Canonical correlation analysis

This tutorial will show you how to perform canonical correlation analysis with Praat.

### 1. Objective of canonical correlation analysis

In canonical correlation analysis we try to find the correlations between two data sets. One data set is called the dependent set, the other the independent set. In Praat these two sets must reside in one TableOfReal object. The lower numbered columns of this table will then be interpreted as the dependent part, the rest of the columns as the independent part. The dimension of (i.e. the number of columns in) the dependent part may not exceed the dimension of the independent part.

As an example, we will use the dataset from Pols et al. (1973) with the frequencies and levels of the first three formants from the 12 Dutch monophthongal vowels as spoken in a /h_t/ context by 50 male speakers. We will try to find the canonical correlation between formant frequencies (the dependent part) and levels (the independent part). The dimension of both groups of variates is 3. In the introduction of the discriminant analysis tutorial you can find how to get these data, how to take the logarithm of the formant frequency values and how to standardize them. The following script summarizes:

```    pols50m = Create TableOfReal (Pols 1973): "yes"``` ```    Formula: ~ if col < 4 then log10 (self) else self endif``` ```    Standardize columns```

Before we start with the canonical correlation analysis we will first have a look at the Pearson correlations of this table and calculate the Correlation matrix. It is given by:

```           F1 F2 F3 L1 L2 L3``` ```    F1 1 -0.338 0.191 0.384 -0.505 -0.014``` ```    F2 -0.338 1 0.190 -0.106 0.526 -0.568``` ```    F3 0.191 0.190 1 0.113 -0.038 0.019``` ```    L1 0.384 -0.106 0.113 1 -0.038 0.085``` ```    L2 -0.505 0.526 -0.038 -0.038 1 0.128``` ```    L3 -0.014 -0.568 0.019 0.085 0.128 1```

The following script summarizes:

```    selectObject: pols50m``` ```    To Correlation``` ```    Draw as numbers: 1, 0, "decimal", 3```

The correlation matrix shows that high correlations exist between some formant frequencies and some levels. For example, the correlation coefficient between F2 and L2 equals 0.526.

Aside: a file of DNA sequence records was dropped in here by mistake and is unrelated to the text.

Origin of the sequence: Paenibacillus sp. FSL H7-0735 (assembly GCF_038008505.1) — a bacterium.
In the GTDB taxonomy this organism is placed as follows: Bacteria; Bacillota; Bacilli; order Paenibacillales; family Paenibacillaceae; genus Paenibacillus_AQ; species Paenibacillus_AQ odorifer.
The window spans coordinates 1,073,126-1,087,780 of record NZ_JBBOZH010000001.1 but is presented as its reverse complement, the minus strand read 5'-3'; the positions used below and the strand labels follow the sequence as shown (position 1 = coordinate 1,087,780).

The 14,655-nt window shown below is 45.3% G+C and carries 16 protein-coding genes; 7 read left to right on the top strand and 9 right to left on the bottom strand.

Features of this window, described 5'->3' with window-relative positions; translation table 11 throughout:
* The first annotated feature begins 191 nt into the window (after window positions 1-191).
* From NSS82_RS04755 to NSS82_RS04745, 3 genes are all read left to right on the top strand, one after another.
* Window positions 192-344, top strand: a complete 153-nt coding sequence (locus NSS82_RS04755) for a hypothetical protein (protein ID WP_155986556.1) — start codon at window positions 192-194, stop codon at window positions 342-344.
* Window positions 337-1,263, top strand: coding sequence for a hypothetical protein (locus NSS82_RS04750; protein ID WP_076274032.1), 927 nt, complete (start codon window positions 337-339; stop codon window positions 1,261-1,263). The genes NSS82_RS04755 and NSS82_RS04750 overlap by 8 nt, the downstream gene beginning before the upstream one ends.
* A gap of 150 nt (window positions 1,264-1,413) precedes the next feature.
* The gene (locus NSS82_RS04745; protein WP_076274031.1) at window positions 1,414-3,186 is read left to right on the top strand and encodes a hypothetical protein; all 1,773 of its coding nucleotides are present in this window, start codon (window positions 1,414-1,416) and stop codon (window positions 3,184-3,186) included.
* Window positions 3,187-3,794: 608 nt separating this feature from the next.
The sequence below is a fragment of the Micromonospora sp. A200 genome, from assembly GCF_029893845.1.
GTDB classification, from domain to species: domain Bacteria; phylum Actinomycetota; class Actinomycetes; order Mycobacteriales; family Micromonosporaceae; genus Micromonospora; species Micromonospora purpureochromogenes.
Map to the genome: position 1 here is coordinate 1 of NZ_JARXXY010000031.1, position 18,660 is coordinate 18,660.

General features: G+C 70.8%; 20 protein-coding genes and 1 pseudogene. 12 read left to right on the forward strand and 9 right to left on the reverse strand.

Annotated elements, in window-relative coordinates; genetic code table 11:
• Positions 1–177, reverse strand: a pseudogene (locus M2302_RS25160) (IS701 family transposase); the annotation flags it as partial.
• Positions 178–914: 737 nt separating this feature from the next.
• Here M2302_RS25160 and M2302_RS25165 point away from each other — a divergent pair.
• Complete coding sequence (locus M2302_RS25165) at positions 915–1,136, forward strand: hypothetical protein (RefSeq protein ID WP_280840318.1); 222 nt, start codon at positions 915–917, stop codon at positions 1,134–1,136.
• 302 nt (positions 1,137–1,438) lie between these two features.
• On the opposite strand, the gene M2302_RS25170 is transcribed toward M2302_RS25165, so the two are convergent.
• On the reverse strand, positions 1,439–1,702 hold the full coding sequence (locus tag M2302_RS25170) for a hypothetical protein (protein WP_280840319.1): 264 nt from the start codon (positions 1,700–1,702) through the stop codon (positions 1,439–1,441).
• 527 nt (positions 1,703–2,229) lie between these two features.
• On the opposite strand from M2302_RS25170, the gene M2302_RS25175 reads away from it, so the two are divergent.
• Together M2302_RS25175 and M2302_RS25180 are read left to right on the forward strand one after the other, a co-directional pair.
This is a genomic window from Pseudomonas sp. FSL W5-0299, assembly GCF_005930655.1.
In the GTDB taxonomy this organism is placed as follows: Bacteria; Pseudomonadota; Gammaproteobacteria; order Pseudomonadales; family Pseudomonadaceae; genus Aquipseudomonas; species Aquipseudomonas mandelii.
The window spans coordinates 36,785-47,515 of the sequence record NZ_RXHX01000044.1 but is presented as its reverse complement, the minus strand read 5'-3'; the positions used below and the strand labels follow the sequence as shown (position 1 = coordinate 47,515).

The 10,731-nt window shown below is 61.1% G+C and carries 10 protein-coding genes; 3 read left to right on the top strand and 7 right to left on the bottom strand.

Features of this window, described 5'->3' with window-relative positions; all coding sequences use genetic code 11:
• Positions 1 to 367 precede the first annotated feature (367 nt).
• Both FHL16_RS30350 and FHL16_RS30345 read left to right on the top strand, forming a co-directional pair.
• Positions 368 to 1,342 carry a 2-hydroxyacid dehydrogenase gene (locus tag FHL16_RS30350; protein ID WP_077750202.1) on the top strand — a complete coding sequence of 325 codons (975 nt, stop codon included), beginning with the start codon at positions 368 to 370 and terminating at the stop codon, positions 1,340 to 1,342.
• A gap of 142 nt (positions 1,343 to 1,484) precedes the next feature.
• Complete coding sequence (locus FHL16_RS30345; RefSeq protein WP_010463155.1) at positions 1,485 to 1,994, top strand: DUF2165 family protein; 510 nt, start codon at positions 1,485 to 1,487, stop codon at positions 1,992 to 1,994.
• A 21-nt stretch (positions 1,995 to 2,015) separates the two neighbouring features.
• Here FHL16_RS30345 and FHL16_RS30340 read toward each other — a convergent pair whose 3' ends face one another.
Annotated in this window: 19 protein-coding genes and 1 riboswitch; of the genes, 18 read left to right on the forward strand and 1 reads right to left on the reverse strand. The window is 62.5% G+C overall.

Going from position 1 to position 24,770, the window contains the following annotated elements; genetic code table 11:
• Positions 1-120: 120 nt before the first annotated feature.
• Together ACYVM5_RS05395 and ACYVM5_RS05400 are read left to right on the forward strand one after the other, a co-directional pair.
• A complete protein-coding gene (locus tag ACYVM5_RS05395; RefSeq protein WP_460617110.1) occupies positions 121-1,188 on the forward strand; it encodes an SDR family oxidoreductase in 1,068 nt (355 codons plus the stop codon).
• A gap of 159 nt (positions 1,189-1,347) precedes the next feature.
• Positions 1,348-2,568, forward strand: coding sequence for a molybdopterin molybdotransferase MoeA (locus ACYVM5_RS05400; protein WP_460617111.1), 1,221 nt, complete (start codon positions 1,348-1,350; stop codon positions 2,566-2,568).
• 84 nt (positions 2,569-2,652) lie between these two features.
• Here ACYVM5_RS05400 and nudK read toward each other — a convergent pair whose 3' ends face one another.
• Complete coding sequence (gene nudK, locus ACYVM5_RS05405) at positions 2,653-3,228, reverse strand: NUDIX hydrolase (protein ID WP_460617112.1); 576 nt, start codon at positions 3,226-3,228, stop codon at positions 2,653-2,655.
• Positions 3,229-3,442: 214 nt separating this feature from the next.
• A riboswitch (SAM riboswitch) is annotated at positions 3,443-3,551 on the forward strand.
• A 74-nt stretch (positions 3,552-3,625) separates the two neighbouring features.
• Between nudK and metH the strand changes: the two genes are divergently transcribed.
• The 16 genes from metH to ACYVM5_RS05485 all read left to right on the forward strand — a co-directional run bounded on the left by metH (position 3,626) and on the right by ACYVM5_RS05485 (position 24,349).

In a canonical correlation analysis of the dataset above, we try to find the linear combination u1 of F1, F2 and F3 that correlates maximally with the linear combination v1 of L1, L2 and L3. When we have found these u1 and v1 we next try to find a new combination u2 of the formant frequencies and a new combination v2 of the levels that have maximum correlation. These u2 and v2 should be uncorrelated with u1 and v1. When we express the above with formulas we have:

 u1 = y11F1+y12F2 + y13F3
 v1 = x11L1+x12L2 + x13L3
 ρ(u1, v1) = maximum, ρ(u2, v2) = submaximum,
 ρ(u2, u1) = ρ (u2, v1) = ρ (v2, v1) = ρ (v2, u1) = 0,

where the ρ(ui, vi) are the correlations between the canonical variates ui and vi and the yij's and xij's are the canonical coefficients for the dependent and the independent variates, respectively.

### 2. How to perform a canonical correlation analysis

Select the TableOfReal and choose from the dynamic menu the option To CCA.... This command is available in the "Multivariate statistics" action button. We fill out the form and supply 3 for Dimension of dependent variate. The resulting CCA object will bear the same name as the TableOfReal object. The following script summarizes:

```    selectObject: pols50m``` ```    cca = To CCA: 3```

### 3. How to get the canonical correlation coefficients

You can get the canonical correlation coefficients by querying the CCA object. You will find that the three canonical correlation coefficients, ρ(u1, v1), ρ(u2, v2) and ρ(u3, v3) are approximately 0.86, 0.53 and 0.07, respectively. The following script summarizes:

```    cc1 = Get correlation: 1``` ```    cc2 = Get correlation: 2``` ```    cc3 = Get correlation: 3``` ```    writeInfoLine: "cc1 = ", cc1, ", cc2 = ", cc2, ", cc3 = ", cc3```

### 4. How to obtain canonical scores

Canonical scores, also named canonical variates, are the linear combinations:

 ui = yi1F1+yi2F2 + yi3F3, and,
 vi = xi1L1+xi2L2 + xi3L3,

where the index i runs from 1 to the number of correlation coefficients.

You can get the canonical scores by selecting a CCA object together with the TableOfReal object and choose To TableOfReal (scores)...

When we now calculate the Correlation matrix of these canonical variates we get the following table:

```           u1 u2 u3 v1 v2 v3``` ```    u1 1 . . 0.860 . .``` ```    u2 . 1 . . 0.531 .``` ```    u3 . . 1 . . 0.070``` ```    v1 0.860 . . 1 . .``` ```    v2 . 0.531 . . 1 .``` ```    v3 . . 0.070 . . 1```

The scores with a dot are zero to numerical precision. In this table the only correlations that differ from zero are the canonical correlations. The following script summarizes:

```    selectObject: cca, pols50m``` ```    To TableOfReal (scores): 3``` ```    To Correlation``` ```    Draw as numbers if: 1, 0, "decimal", 2, ~ abs(self) > 1e-14```

### 5. How to predict one dataset from the other

Additional information can be found in Weenink (2003).